Tough Love: Las Amorosas Más Bravas

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World Policy–Few imagine what happens to sex workers when they grow old—including sex workers themselves. Casa Xochiquetzal, a shelter in Mexico City, unlike any other in the world, provides them a home to age with dignity. The residents of this shelter, located in city’s historic downtown, once sold love—and, in some cases, they still sell it. All are older than 55 years of age and, at one point, lived on the streets.

Sex workers age with dignity in Casa Xochiquetzal

Even though several Casa Xochiquetzal residents knew each other before, they weren’t friends, since they always competed for customers. Perhaps they’re not friends now, though they live beneath the same roof. Getting along together hasn’t been easy. Survival has made them harsh, tough.

Since 2006, when Carmen Muñoz—herself a former sex worker—founded the shelter, elderly sex workers have been provided with a room and a safe place to keep their belongings. They also receive healthcare and psychological counseling, while a civil-society organization maintains the house day-to-day through donations and with the local government’s support. Mexico City lends the building and provides the food.

Gloria, in her bedroom, with her bird

Amelia, 66, put on her makeup before going out to work on the streets of Mexico City

Community participation is encouraged, and the rules of residency are quite simple. The women are free to continue working the streets, or they can embark on their own small businesses. The shelter is theirs, and it has served more than 300 women since it opened, providing them with identity documents so they can enjoy their civil rights.

Party Girls No More

Sonia is a 63-year-old woman from Sinaloa. Her family came to Mexico City and used to live comfortably. Sonia liked parties and at one of them, at age 14, she was raped and shot in the head. Since then, she hasn’t been able to move her left arm or leg much. But she turned to sex work anyway. She’s confident, loquacious, flirty, and stylish.

Lunch time for Luchita and others at Casa Xochiquetzal

At the age of eight, Daniela watched her mother say goodbye to her from the back of a trailer, never to see her again. Born in Chihuahua, Daniela worked at nightclubs and was once married. She didn’t walk away from her husband when he hit her—he made good money—but finally left him when he brought other women into their house. Abandoning everything, including her children, Daniela has tried to take her own life twice, yet she practices yoga every day and also tries to be a peacemaker and good housemate. But her sweet expression can quickly turn to anger. Daniela knits, embroiders, and always stays active. She likes reading the Bible.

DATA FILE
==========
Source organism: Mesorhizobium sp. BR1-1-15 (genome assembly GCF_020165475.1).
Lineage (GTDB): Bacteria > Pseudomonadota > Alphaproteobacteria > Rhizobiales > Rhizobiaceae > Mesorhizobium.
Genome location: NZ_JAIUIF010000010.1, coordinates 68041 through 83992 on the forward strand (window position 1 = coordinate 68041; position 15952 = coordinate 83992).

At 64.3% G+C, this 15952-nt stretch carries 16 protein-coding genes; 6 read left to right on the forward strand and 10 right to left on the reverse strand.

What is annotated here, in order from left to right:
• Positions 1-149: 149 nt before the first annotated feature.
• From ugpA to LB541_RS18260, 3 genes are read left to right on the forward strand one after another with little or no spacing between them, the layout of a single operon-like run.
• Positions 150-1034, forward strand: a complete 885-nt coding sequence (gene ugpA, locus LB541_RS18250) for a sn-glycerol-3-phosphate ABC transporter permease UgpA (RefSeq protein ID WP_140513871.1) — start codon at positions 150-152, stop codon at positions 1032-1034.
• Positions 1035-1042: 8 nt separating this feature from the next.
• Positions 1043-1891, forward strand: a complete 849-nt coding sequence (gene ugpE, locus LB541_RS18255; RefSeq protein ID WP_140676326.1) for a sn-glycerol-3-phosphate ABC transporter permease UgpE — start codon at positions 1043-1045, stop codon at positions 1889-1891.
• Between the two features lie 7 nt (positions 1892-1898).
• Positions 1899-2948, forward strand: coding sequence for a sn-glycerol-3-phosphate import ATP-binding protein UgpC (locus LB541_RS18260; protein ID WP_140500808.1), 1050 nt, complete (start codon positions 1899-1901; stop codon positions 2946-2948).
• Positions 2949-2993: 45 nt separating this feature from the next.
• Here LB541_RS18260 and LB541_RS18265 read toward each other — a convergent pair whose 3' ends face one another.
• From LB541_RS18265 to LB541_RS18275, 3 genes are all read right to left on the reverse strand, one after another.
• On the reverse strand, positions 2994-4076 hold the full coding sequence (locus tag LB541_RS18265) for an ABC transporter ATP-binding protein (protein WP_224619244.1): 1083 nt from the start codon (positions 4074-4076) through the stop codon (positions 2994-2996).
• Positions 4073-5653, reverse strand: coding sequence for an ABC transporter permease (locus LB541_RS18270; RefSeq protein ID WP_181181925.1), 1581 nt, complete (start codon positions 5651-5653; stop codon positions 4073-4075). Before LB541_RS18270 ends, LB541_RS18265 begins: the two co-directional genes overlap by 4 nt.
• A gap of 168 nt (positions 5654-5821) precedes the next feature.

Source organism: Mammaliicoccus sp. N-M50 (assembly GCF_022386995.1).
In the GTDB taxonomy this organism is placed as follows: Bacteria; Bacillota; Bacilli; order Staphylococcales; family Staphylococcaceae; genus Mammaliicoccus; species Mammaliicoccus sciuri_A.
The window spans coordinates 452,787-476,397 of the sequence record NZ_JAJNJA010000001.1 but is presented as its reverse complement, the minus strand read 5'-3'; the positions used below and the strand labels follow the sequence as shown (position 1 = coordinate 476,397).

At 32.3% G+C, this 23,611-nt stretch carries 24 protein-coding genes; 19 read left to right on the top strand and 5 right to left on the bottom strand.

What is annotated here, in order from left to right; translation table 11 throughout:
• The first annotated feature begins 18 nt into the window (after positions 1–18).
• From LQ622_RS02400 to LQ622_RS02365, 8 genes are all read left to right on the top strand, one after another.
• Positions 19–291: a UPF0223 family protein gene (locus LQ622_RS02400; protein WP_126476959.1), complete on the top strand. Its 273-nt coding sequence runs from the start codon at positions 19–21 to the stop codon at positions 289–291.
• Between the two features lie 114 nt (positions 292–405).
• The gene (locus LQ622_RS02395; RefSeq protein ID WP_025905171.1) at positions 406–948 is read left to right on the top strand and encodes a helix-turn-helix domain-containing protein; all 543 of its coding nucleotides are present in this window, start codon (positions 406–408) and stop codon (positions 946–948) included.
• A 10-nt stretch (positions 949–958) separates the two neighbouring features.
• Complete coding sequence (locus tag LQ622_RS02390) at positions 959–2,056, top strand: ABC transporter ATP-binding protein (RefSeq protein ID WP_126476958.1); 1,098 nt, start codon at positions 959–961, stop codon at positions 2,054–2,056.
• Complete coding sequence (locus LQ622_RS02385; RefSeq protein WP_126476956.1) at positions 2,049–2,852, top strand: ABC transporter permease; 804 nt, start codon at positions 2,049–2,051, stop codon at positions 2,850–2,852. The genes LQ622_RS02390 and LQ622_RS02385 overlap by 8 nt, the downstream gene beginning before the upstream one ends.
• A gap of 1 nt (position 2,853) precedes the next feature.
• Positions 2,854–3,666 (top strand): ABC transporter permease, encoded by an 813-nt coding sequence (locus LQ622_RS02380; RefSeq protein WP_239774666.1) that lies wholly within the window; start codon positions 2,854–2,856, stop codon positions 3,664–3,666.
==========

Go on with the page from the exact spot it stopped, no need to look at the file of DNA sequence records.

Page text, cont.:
Although she remembers being treated well at home, Norma was abused by one of her brothers when she was nine, and was assaulted by the priest at El Refugio, Jalisco, where she lived. Soon after she decided to find work as a waitress in several red-light districts because she always liked watching the dancers from close up, “but not so close that she’d get burnt.” Norma’s  a mischievous, extroverted woman and know-it-all.

Amalia, 66, from Michoacán, came to Casa Xochiquetzal when it first opened its doors. She wears a wig and pads her bra. She is joyful, words and songs coming easily to her. Amalia collects things, and though she’s had schizophrenia for 22 years, she works hard not to lose touch with reality. Amalia helps out selling clothes in a stand that her 32-year-old boyfriend manages and also gathers plastic bottles for recycling as a way of earning a little money.

Making friends is easy in Casa Xochiquetzal. Margarita and Norma Angelica, both residents, sit in Norma’s room


Their most valued possessions are safely in their memories. Maria Isabel collects poetry and writes, filling dozens of notebooks; Raquel fills bags with bottles she later sells. Margarita likes stuffed animals and wearing handbags made of raffia. Conchita embroiders as a way to let her imagination soar, and when Norma isn’t sick, she visits San Fernando Park, “her office,” where lots of people know her.

And in the end there are the funerals

Most women who live at Casa Xochiquetzal have relatives, though in a number of cases contact with them is sporadic or non-existent. None has ever considered an abortion, and at times they are quite religious. Some have even attended burials of those who once tyrannized and demeaned them. They give limitlessly and from the heart.

At this late stage of their lives, these women’s dreams are modest—to reconcile with their estranged children and spend the rest of their lives in peace.

And these are just a handful of the ladies of Casa Xochiquetzal. Theirs are stories of towering rage and boundless courage. In spite of it all, they don’t give up. They’re wise and funny; they have an active imagination and are nobody’s fools.




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